All that I've said here has helped me to get through two potentially fatal situations. One was a constant sleep disturbance (getting multiple heavy injections of adrenaline every time you sleep, for over a year, isn't good for the heart), the other was frequent-to-near-constant daily disturbances that stressed me out so bad it changed my very nature as a quiet, gentle pacifist and did terrible things to my blood pressure and mental health. These days I'm feeling better than I have in over a decade. I still employ these measures and they help me achieve an ever-improving overall state of health.


I hope something I've mentioned helps.


Hmm, well thank you for the suggestions. I too have found that having other noise around helps it not be as bad, though I don't blast anything quite near as loud as you describe. I do use noise canceling headphones (like you'd use for shooting a gun level of noise), and also wear earbuds in my ears to play music or something distracting. Just please try not to damage your ears too bad, maybe wear earplugs while blasting the 747 sound? Actually sound dampening walls or portable walls is an interesting idea I've thought about.
I agree with you about the intensity of the noise being the big problem. It is the suddenness of it that does me in, and not being able to predict it that makes it particularly torturous. If it were loud but very predictable (like a steady rhythm to it) it would be bothersome but not as bad to cope with.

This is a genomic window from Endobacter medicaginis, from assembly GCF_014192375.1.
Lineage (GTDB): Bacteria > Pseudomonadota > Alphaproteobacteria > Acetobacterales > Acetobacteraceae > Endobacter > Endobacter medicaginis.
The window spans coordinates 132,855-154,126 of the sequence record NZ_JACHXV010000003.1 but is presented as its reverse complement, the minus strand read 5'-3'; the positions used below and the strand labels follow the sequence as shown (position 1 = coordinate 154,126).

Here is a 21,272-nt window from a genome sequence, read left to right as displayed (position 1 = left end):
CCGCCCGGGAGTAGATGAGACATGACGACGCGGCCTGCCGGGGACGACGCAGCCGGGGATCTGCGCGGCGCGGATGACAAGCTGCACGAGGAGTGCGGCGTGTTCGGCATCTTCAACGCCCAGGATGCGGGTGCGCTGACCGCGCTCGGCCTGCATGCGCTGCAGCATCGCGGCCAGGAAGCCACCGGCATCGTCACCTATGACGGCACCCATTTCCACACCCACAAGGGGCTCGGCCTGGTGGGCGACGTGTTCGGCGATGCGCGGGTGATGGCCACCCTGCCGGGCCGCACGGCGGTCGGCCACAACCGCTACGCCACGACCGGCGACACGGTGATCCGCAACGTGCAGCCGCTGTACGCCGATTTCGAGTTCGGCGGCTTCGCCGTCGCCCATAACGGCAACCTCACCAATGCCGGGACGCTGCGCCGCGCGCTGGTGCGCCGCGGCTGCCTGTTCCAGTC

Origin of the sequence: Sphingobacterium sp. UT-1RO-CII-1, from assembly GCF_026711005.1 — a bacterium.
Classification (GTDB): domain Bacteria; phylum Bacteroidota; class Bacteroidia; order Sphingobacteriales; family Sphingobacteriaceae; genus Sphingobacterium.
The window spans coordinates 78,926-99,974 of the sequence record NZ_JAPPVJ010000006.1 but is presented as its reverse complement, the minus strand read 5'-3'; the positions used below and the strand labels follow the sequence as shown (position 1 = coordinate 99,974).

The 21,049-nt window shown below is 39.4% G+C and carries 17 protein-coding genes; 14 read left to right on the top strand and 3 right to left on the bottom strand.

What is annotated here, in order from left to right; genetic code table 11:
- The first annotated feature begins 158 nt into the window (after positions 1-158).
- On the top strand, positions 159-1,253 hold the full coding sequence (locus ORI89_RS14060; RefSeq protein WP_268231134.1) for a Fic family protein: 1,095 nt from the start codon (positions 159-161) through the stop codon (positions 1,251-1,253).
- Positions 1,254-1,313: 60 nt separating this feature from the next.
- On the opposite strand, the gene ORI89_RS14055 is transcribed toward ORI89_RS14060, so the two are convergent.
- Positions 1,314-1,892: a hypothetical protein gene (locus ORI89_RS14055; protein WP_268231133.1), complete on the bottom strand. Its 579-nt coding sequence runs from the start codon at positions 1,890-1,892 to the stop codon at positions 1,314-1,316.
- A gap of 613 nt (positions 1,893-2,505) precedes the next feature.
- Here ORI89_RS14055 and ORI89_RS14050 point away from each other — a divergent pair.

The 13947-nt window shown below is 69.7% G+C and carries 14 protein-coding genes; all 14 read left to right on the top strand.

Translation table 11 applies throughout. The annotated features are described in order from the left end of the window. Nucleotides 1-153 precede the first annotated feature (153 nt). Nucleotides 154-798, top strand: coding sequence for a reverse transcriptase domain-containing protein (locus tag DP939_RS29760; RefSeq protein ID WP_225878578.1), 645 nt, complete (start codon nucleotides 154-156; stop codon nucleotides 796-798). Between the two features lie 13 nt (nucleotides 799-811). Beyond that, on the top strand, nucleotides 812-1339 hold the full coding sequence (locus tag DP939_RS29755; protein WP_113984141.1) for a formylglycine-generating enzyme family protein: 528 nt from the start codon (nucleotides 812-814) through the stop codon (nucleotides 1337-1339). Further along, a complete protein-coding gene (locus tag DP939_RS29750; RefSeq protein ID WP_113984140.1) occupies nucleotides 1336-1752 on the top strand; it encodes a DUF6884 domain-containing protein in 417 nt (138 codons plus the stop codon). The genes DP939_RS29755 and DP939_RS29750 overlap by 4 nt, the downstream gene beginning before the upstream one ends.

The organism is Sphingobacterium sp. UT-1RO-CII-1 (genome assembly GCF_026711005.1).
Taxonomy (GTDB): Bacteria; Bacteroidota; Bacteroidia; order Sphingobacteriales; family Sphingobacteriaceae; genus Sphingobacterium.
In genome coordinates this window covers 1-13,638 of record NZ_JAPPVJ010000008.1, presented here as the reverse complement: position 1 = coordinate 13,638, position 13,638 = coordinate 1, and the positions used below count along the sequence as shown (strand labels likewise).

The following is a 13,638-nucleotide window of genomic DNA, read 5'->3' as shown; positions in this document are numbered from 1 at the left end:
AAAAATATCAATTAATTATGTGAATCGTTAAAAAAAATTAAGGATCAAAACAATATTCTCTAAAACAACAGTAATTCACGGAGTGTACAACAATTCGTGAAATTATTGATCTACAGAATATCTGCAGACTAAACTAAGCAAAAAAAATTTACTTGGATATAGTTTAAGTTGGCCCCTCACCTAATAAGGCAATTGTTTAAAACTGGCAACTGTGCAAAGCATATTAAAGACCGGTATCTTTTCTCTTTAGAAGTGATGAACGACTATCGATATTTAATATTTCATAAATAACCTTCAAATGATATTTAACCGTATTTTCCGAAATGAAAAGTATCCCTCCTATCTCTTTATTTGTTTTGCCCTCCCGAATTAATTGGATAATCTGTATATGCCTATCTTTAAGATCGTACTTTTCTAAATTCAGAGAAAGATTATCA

As to the questions about can I take a trip or vacation time sadly I cannot afford that, or else I probably would try to make something like that work. I wish I could as it would be the easiest option.


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Figured out in summer of 2020 about 99 percent sure that I have autism (with lots of research and help of my husband and doctor). Cannot get official diagnosis yet (can't find anyone to diagnose adults).


IsabellaLinton
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22 Jun 2021, 11:51 pm

I'd try watching the fireworks display. That way you aren't taken by surprise as much, you're expecting the sounds, they have a function, and you can appreciate the beauty.

I have misophonia but mine is for soft noises.



Lady Strange
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23 Jun 2021, 7:12 pm

IsabellaLinton wrote:
I'd try watching the fireworks display. That way you aren't taken by surprise as much, you're expecting the sounds, they have a function, and you can appreciate the beauty.

I have misophonia but mine is for soft noises.